Clattenburg, though, felt as if the governing body did not give him the respect he deserved and has long been on a collision course with the hierarchy. He was cleared of racially abusing Chelsea’s Jon Obi Mikel in 2012 but felt a lack of support from the PGMOL.

He also fell out with them over his decision to drive from a game in London to an Ed Sheeran concert in Newcastle in 2014.

His last match in England was Arsenal’s 2-0 win over Hull at the Emirates Stadium last Saturday, after which he apologised to visiting players for failing to spot Alexis Sanchez’s handball goal.

He then took charge of the final of Euro 2016, as Portugal beat France in Paris to lift the trophy He then took charge of the final of Euro 2016, as Portugal beat France in Paris to lift the trophy

He then took charge of the final of Euro 2016, as Portugal beat France in Paris to lift the trophy

Clattenburg has had tattoos on his arms to commemorate his major finals Clattenburg has had tattoos on his arms to commemorate his major finals

Clattenburg has had tattoos on his arms to commemorate his major finals

The official poses with his tattoo artist after getting his Champions League artwork done The official poses with his tattoo artist after getting his Champions League artwork done

The official poses with his tattoo artist after getting his Champions League artwork done

REFEREES ABROAD - ALL YOU NEED TO KNOW... 

We're used to footballers travelling around the world to find the club that suits them - and the financial deal that suits them. 

But referees don't tend to move.  So why has Clattenburg left?

Well, it's not a completely new idea. The Referee hinted that he could be on the move at the end of last year.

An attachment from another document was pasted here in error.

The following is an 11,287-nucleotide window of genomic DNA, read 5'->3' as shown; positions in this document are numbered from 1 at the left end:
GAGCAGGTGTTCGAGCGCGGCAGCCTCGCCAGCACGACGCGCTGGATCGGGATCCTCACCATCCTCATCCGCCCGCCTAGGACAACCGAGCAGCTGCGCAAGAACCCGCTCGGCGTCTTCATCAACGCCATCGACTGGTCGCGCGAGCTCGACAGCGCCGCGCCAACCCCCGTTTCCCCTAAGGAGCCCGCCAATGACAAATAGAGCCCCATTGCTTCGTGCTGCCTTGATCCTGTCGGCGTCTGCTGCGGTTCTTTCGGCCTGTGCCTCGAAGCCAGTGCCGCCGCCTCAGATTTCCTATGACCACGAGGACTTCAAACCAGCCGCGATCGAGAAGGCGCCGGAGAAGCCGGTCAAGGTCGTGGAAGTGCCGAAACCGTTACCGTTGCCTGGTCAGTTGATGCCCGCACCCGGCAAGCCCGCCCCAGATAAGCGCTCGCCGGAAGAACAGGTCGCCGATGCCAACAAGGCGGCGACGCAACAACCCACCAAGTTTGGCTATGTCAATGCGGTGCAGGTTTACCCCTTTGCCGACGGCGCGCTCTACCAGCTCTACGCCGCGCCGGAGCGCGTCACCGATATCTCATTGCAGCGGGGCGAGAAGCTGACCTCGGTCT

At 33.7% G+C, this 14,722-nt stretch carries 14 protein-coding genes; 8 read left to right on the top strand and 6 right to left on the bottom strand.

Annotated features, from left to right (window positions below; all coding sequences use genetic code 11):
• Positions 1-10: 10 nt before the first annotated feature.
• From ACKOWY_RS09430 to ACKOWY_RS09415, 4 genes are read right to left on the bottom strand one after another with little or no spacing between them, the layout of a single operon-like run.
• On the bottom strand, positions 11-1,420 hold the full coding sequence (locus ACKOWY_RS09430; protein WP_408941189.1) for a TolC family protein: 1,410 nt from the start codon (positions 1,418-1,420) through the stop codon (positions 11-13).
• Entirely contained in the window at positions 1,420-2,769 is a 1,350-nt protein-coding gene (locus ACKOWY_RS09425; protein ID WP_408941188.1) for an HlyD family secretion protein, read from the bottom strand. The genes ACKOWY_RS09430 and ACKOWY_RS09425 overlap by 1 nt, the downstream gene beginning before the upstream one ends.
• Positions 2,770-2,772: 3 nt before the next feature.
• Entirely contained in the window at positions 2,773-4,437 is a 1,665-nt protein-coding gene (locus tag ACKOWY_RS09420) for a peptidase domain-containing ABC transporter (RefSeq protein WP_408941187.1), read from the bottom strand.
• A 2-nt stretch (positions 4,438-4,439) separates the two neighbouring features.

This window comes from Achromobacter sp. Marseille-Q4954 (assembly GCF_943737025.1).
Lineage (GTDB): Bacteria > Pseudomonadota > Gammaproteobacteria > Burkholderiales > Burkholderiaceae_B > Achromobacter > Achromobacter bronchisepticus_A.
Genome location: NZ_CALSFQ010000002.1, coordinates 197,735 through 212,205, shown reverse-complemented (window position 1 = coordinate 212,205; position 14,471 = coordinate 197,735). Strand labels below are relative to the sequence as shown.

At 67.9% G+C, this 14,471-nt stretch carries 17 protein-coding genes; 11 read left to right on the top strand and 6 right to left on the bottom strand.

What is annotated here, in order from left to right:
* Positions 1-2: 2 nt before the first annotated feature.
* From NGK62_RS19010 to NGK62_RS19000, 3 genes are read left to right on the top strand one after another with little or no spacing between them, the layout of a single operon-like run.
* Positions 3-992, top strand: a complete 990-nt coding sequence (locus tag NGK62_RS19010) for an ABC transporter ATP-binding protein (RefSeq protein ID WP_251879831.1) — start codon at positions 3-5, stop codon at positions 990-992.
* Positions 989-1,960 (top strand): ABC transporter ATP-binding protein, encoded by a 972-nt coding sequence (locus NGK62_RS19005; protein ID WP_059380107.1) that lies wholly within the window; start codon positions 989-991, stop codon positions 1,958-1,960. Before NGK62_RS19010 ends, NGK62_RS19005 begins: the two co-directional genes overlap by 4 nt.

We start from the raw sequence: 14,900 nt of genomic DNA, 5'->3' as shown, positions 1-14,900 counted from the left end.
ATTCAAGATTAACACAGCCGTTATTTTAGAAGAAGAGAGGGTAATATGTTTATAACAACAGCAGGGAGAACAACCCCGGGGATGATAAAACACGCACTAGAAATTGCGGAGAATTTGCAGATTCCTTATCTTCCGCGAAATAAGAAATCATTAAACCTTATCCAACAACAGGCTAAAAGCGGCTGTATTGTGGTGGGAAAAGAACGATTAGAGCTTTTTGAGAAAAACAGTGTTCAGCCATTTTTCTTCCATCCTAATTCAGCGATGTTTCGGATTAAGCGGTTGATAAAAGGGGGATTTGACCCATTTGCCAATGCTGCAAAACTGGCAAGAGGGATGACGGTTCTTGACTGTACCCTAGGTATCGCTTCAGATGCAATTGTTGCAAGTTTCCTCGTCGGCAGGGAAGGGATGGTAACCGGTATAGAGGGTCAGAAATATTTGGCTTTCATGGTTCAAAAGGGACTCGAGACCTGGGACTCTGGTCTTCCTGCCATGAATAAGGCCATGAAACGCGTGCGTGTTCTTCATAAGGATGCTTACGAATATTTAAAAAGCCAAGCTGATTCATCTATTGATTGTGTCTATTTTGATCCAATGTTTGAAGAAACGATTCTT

'Money has never been a driver as a referee,' he said at the time. 'It's about the drive of doing something different, maybe helping the recruitment.'

So he won't be getting any more money?

Well, let's face it, he'll probably get quite the pay rise. Premier League referees are paid around £65,000 per year, plus a match fee of just over £1,000 for every game they do.

Most will end up with a salary of just over £100,000 - a good amount, but less than half of what top players earn in a week.

Moving to cash-rich Saudi Arabia is likely to see a big boost to those wages, although full details are not yet known. 

Why move now?

Moving in the middle of the season might be unorthodox, but Clattenburg has grown tired of the scrutiny he is under in England.

Last year he reached the pinacle of the game, refereeing the FA Cup final, the Champions League final, and the Euro 2016 final.  He may feel he is now bowing out at the top of his game. 

He has not, however, been involved at a World Cup, with Howard Webb representing England in 2010 and 2014. He was on the pre-selection list for UEFA, but the move to Saudi Arabia will jeopardise that. 

Is this the first move of its kind?

Details around the move are still a bit sketchy. Clattenburg will be head of referees, so its unclear how much actual officiating he will do. 

In fact, that is a position that Howard Webb, another senior English referee, has also held in the past, so there is a precedent if the role is purely administrative.